2020 is a year of many firsts, it seems. Alongside the first truly worldwide pandemic of the globalised era, multiple asset classes are recording record gains; with gold being the prime example.
Earlier this year on August 4th, the precious metal surpassed $2,000 per ounce for the first time in history. While the performance of gold always thrives during times of economic uncertainty, extended lockdown periods and heightened geopolitical tensions have allowed the precious metal to reach unprecedented heights.
While this growth has become slightly subdued in recent weeks, the spot price of gold is still approximately 30% higher than it was at the beginning of the year. And with the UK’s withdrawal from the EU and the US presidential election still due before the end of the year; it’s possible that we could see market forces drive the gold price up to $2,500 per ounce by the beginning of 2021.
The reason for this is simple. In times of uncertainty, investors rally to safe-haven assets somewhat sheltered by the volatile shocks that could be experienced in the financial markets. Interestingly, while the prospects for gold is looking positive, a significant number of UK investors are retreating to cash savings. The question beckons – why is this the case?
The gold(en) standard
Despite gold’s recent performance, a survey of investors commissioned by HYCM indicates that security, above all else, is seen as the top priority when managing an investment portfolio.
Of the 900 UK-based investors surveyed, a vast majority (78%) identified as having money in a bank savings account. This was, by far, the most popular asset among those surveyed; followed by stocks and shares (48%) and property (38%).
While not entirely surprising, given the circumstances, it becomes clear that many are seeking to minimise their risk exposure regardless of the returns on offer. Looking to the future, almost a third (32%) intend to place more of their wealth into savings accounts, 21% into stocks and shares, 17% into property, and another 17% into fixed interest securities.
There is no denying that COVID-19 has affected their financial portfolios of UK investors. Based on the research commissioned by HYCM, 43% of respondents acknowledged that their assets have decreased in value due to COVID-19. What’s more, three in four say they are not planning any major investment decisions until 2021.
Obviously, seeking security is a logical reaction to the volatility seen in 2020; however, with interest rates hovering just above 0%, one’s savings may actually decrease in value over the long-term if kept in low-yield savings accounts. With this in mind, what are the other options available to investors in the closing months of 2020?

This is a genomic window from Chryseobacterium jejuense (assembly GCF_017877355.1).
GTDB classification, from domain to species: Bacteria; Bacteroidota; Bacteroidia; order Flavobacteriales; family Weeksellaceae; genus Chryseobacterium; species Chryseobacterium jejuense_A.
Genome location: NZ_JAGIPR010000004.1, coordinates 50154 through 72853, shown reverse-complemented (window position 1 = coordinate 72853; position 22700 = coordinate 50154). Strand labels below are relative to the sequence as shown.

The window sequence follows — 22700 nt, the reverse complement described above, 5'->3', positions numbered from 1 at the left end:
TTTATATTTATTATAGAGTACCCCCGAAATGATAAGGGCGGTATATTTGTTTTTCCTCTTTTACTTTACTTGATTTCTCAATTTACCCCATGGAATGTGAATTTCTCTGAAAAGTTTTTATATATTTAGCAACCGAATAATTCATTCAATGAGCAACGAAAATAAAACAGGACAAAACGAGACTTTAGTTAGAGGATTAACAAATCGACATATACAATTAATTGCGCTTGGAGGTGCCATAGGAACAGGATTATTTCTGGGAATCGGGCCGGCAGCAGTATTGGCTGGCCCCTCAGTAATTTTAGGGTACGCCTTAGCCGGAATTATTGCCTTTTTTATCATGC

Other options are available.
For an asset able to make gains, even during the most tumultuous of periods, we return to gold. After its regular 6-month low was brought forward by the extreme nature of the pandemic, a summer of incredible value growth was predictable; though few forecasters were optimistic enough to accurately forecast just how growth was seen. Now that we enter the autumn, there will likely be new, affordable entry points for investors seeking to add this precious metal to their asset portfolio.
And then, in the winter, another surge in value seems eminently possible. While investors generally may still be sceptical about the precious metal, holdings in gold-backed exchange-traded funds rose 31% in the first seven months of 2020 – exceeding the annual increase for any previous year. This surge in interest in gold-associated exchange funds, when coupled with forecasts of gold reaching $3000 over the next 18 months by Bank of America, is indicative of bullish prospects for gold in the medium-to-long term.
If investors are keen on avoiding long-term portfolio devaluation, they should absolutely bear in mind the forecasts referenced above. The COVID-19 pandemic is by no means over yet, and there will always be great opportunities for investment among uncertain times. The challenge is finding these opportunities and determining when is the right time to buy and sell assets.
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Giles Coghlan is Chief Currency Analyst, HYCM – an online provider of forex and Contracts for Difference (CFDs) trading services for both retail and institutional traders. HYCM is regulated by the internationally recognised financial regulator FCA. HYCM is backed by the Henyep Capital Markets Group established in 1977 with investments in property, financial services, charity, and education. The Group via its relevant subsidiaries, have representations in Hong Kong, United Kingdom, Dubai, and Cyprus. For more information, visit the HYCM website at www.hycm.co.uk.
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